> done thing" more and more... utilitarianism becomes less distinct
> because its proponent is constrained from actually acting according to
> its dictates.
I've held that in practice we use triage- like governments prioritizing
aid, seeking the maximum utility for buck. So it is little surprise if
in our everyday life it changes the actual actions only a little, and
is more a paradigm shift. It is like replacing Newton's physics with
Einsteins'- the edge cases vary considerably, but in more mundane
realms, they accord pretty closely.
> Also, it is a bit disconcerting to try and advance any ethic which, if
> it were followed, would cause widespread breakdown of laws and
> considerable social harm. Side question: if you could create an
> entirely utilitarian society, what would be its laws? How would
> punishments and rewards be allotted? [I don't think the list would
> appreciate an actual exploration of this question, though.]
But what ethical system in its gross and naive formulations wouldn't
cause all that?
>> yeah. But of course, such an ideal universe we do not live in, and is
>> but an academic point.
> If it requires an ideal universe for you to act according to your
> ethic, then it's not a very practical ethic.
> Severian's case is interesting in that we're stipulating that he knows
> with 100% certainty the *immediate* results of his action, and some of
> the secondary/indirect results. We have somewhat discussed what
> conclusions a person who tried to judge consequences would reach in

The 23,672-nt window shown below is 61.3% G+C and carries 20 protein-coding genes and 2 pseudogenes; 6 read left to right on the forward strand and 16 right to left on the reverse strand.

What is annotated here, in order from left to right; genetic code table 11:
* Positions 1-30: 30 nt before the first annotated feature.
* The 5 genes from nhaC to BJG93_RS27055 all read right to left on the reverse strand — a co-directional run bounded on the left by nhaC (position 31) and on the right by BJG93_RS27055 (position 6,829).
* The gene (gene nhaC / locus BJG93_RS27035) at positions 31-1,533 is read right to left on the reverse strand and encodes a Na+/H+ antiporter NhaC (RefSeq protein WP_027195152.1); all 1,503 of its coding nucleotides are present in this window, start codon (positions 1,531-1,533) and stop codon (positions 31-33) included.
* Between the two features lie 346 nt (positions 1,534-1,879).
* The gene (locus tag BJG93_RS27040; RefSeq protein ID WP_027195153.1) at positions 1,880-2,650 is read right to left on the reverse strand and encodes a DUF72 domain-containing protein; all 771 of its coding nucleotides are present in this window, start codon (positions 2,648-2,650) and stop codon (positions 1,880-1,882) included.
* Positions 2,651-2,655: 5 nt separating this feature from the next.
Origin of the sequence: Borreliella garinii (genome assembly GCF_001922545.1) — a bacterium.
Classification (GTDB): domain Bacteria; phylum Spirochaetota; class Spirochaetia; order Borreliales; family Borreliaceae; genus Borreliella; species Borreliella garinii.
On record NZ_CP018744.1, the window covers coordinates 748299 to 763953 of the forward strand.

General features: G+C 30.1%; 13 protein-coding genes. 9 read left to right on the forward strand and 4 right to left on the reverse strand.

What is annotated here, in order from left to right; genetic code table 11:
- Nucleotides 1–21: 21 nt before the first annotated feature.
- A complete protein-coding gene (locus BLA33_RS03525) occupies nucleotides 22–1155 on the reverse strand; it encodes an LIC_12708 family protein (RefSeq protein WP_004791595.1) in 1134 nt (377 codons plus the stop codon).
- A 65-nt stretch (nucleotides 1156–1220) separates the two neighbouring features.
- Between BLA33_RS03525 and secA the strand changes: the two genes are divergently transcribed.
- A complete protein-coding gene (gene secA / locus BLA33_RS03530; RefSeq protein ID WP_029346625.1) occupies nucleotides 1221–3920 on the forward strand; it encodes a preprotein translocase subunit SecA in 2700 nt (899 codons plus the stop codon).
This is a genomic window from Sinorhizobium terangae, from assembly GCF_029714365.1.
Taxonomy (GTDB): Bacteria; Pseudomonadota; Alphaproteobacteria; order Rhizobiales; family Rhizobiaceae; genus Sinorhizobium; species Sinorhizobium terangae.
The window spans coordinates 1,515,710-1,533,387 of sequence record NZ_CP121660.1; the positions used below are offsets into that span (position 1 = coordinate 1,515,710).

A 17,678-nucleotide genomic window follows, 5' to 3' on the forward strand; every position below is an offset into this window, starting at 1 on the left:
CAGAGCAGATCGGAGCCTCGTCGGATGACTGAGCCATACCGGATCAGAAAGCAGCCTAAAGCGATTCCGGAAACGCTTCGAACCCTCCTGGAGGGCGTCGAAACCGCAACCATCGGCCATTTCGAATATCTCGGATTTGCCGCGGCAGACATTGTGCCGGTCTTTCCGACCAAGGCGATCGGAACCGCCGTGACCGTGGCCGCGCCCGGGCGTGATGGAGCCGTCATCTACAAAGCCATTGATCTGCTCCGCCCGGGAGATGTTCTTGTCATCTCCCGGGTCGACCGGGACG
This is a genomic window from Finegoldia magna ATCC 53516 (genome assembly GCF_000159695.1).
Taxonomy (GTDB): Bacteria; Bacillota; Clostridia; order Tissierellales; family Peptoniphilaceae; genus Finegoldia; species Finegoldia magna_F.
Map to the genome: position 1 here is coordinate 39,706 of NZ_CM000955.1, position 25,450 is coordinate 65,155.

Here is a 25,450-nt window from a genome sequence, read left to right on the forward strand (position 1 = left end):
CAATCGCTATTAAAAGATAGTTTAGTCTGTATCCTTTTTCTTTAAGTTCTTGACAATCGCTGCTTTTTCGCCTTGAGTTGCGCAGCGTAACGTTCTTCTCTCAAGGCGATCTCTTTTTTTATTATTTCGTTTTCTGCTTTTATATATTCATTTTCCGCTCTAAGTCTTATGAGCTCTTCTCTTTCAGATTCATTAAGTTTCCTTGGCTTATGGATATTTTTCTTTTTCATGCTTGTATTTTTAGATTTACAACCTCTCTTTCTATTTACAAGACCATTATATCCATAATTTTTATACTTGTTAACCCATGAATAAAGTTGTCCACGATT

> his position. You have an immediate loss of almost all animal life
Are we defining animals like God & Noah did?
> on the planet, with a later rebirth (and future generations that seem
> to turn out pretty well). If he fails to act then people live out
> their lives for generations, eventually most of those remaining get
> evacuated to other worlds which may or may not be just as good as
> Ushas (no basis for comparison here). This calculus, I think, tends to
> weigh heavily against Sev's action *unless* you attach some very heavy
> importance to "human life on Ushas" as opposed to "human life on any
> other planet". I think it's reasonable to say that Severian, in some
> slightly confusing way, does count life on Ushas to be somehow more
> significant... but I also have the general feeling that Sev *didn't*
> think it out and weigh the consequences, he just acted decisively.
Well, I've argued elsewhere that a major factor is the loss of Urth as a
habitat, which all things equal (and it appears they are; no one says
that Ice Urthians will be brought to a new, just as good planet, which
isn't already colonized.) means a drastic reduction in future numbers of
>> We strive for plans maximizing good. Severian's actions, while having
>> horrible intermediate results, results in greater good, both in theory
>> and in practice (the Green man remember); we applaude.
> The Green man, or something as good as the Green Man, could have
> arisen elsewhere in one of the other worlds humanity was spread
> across. But this is pretty much implicit in the above.